re-peat

Senior Member
A mixing console, be it real or virtual, is basically a collection of channels that route audio signals from the various input stages to the console’s main output stage.

There are different types of these channels. The biggest group consists of the regular ‘track channels’ (in a DAW, these can either be instrument or audio channels), but another group is made up of what are usually called ‘auxiliary channels’. Unlike the track channels, these auxiliary channels — often referred to as aux’es — don’t receive their input from an external source, but from within the console itself.

Here’s how that works: each of the track channels has a number of ‘send knobs’ via which a certain amount of audio signal that runs through the track channel, is deviated and sent to the auxiliary channel that is the designated recipient of that particular send knob. Follow me still?

Now, when you have, say, a reverb plugged into the auxiliary channel, all the audio that is sent to that aux channel, will, obviously, run through the reverb. And if you make sure that the reverb is set to 100% wet, the output of the auxiliary channel will contain nothing but pure, 100% wet reverberation from the audio that was sent to it. Right?

So, now you have two channels to mix with: one ‘track channel’ which has the dry source running through it, and one ‘auxiliary channel’ which outputs the reverberation of that same source. And by adjusting the faders of both channels and/or the setting of the send knob, you can balance (‘mix’) the two. That’s the basic principle of the send concept in all mixing consoles, real or virtual.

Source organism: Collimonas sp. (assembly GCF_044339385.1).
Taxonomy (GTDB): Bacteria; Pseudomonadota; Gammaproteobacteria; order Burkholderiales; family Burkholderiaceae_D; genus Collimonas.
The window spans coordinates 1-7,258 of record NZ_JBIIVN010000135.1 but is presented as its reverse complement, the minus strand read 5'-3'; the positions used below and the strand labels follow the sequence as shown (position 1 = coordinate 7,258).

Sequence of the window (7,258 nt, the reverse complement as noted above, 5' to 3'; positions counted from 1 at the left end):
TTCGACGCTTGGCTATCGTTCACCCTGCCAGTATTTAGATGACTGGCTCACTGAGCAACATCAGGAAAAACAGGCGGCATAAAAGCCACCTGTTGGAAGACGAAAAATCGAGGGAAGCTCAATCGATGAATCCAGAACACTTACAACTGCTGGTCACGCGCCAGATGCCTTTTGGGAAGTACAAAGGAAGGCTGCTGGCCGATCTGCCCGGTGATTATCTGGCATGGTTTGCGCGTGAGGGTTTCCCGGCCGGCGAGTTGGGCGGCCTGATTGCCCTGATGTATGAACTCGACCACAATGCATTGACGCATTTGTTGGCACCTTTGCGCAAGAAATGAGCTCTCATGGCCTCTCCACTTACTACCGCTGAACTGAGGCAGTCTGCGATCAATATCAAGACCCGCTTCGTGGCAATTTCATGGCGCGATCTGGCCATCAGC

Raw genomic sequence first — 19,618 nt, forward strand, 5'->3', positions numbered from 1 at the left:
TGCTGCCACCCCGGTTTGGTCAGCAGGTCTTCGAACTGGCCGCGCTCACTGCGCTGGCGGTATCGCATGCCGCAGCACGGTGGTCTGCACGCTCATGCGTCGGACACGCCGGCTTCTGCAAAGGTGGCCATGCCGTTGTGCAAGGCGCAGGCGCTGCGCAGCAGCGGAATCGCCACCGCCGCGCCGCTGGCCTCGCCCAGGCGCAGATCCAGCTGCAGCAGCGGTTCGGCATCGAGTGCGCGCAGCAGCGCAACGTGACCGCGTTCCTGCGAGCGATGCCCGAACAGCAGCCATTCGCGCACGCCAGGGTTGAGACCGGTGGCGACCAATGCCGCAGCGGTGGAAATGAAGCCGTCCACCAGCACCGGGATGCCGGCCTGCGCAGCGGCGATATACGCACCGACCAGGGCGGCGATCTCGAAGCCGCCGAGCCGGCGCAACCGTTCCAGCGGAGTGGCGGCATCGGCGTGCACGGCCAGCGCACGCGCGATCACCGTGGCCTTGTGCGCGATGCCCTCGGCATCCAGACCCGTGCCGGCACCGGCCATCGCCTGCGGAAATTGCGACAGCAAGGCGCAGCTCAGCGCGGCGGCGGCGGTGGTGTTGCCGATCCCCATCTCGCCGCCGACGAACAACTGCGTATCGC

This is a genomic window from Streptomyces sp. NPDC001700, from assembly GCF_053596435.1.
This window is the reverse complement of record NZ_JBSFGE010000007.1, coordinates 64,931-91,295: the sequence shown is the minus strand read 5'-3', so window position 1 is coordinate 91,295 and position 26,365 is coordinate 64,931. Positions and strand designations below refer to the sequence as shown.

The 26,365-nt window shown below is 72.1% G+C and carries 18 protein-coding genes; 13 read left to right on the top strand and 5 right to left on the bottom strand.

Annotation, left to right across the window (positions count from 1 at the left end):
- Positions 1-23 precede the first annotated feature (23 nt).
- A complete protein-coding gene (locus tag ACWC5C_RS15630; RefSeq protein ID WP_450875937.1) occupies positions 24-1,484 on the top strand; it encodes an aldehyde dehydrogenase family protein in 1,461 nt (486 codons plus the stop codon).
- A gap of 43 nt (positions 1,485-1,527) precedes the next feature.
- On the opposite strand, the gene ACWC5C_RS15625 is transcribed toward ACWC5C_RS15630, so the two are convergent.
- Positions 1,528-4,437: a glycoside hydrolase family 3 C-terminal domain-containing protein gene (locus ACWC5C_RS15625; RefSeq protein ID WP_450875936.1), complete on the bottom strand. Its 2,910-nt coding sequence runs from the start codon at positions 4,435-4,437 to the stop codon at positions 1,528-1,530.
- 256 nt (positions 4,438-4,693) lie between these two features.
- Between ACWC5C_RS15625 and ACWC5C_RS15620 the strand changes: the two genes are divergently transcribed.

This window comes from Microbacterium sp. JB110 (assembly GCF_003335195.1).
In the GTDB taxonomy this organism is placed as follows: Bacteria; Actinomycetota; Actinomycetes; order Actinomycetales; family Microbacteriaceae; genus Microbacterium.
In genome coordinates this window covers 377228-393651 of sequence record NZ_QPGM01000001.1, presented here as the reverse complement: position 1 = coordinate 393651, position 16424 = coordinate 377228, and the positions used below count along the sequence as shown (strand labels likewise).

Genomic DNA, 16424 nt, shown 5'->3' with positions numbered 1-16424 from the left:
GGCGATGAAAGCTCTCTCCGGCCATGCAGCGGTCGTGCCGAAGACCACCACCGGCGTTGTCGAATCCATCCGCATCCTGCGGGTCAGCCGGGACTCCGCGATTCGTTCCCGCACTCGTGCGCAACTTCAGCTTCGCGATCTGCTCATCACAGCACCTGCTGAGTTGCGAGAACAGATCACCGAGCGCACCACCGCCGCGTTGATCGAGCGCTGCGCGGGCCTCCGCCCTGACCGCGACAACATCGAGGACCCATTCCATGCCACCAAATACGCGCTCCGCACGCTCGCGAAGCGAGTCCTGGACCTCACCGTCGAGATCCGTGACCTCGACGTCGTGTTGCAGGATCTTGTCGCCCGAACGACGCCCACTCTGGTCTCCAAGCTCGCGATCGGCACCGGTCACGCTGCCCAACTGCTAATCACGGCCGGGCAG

And as I mentioned earlier, multiple track channels can all send some, or a lot, of their signal to the same auxiliary channel, guaranteeing a consistent reverberation for all these different signals. And the amount of reverb remains fully controllable, per channel, via the setting of the send knob. That’s what’s so brilliant about the whole concept.

I don’t know if I made myself clear though. The whole thing is basically simplicity itself, you know, it only appears to be complex and confusing if you happen to have the bad luck to have it explained to you by someone who’s not very good at explaining things. And maybe I am.
But I’m sure there must be a YouTube video — thousands, probably — that clarifies all this with the aid of illuminating visuals and schematics.

_
 

storyteller

Senior Member
Hope this helps. It uses my OTR template for Reaper, but the basic concept will be the same for you. Since you said you use Reaper...

 

Rowy

Active Member
So, now you have two channels to mix with: one ‘track channel’ which has the dry source running through it, and one ‘auxiliary channel’ which outputs the reverberation of that same source. And by adjusting the faders of both channels and/or the setting of the send knob, you can balance (‘mix’) the two. That’s the basic principle of the send concept in all mixing consoles, real or virtual.
I think I get it, some of it, maybe. I wonder, what is the difference between a mix of the two channels and a dry/wet mix of the reverb? Isn't that the same? Couldn't I just turn the dry/wet knob?

By the way, I finally succeeded in producing the sound of a fine string orchestra. Although it might bring tears to your eyes if you'd know how I managed that. But now I'm a happy simple woman instead of just being simple.

Many thanks for your patience, re-peat.
 

Rowy

Active Member
Hope this helps. It uses my OTR template for Reaper, but the basic concept will be the same for you. Since you said you use Reaper...